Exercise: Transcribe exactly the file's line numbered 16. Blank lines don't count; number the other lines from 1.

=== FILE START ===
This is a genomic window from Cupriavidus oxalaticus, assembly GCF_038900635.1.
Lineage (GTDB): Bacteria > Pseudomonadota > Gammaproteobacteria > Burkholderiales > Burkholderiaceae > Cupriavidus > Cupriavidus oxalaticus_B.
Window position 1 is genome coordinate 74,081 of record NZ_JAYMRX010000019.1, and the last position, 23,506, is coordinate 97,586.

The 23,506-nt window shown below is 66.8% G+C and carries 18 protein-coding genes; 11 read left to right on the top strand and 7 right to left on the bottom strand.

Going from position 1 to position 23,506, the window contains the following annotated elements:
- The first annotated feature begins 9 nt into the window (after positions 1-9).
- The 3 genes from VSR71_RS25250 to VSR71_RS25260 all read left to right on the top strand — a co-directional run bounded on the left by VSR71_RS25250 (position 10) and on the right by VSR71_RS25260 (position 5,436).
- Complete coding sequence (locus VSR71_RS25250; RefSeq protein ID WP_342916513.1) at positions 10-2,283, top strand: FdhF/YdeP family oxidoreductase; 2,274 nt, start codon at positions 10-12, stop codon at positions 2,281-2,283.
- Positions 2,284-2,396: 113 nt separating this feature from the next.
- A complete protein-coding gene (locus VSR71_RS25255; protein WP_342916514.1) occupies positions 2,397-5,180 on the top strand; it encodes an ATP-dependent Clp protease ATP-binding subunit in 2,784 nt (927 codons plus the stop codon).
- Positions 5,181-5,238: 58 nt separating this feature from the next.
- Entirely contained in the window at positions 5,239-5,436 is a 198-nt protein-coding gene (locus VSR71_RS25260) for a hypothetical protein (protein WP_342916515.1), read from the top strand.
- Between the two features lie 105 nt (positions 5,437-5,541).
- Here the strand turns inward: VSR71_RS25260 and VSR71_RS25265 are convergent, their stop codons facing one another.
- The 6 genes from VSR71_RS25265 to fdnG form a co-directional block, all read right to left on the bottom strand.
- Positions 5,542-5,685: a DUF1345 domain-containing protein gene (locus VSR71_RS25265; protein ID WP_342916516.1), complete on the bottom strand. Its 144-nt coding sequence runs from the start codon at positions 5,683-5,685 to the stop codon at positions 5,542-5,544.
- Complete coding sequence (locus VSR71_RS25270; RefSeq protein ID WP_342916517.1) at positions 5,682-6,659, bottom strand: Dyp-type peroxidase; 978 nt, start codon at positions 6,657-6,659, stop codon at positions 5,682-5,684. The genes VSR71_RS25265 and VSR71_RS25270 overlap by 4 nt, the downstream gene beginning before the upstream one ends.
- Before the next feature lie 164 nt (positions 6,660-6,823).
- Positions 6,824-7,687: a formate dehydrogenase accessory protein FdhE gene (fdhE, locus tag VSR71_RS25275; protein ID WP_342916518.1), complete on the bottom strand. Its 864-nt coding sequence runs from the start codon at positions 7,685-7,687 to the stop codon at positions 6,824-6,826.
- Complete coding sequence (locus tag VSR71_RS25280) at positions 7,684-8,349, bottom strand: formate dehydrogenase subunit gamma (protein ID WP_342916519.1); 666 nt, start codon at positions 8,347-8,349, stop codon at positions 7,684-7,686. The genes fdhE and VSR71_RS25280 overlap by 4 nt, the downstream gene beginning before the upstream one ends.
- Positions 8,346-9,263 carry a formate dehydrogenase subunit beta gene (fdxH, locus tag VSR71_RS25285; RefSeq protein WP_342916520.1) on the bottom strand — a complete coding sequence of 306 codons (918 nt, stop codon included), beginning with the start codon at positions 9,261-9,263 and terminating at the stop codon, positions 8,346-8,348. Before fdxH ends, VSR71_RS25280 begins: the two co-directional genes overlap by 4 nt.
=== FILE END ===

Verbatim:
- Positions 5,542-5,685: a DUF1345 domain-containing protein gene (locus VSR71_RS25265; protein ID WP_342916516.1), complete on the bottom strand. Its 144-nt coding sequence runs from the start codon at positions 5,683-5,685 to the stop codon at positions 5,542-5,544.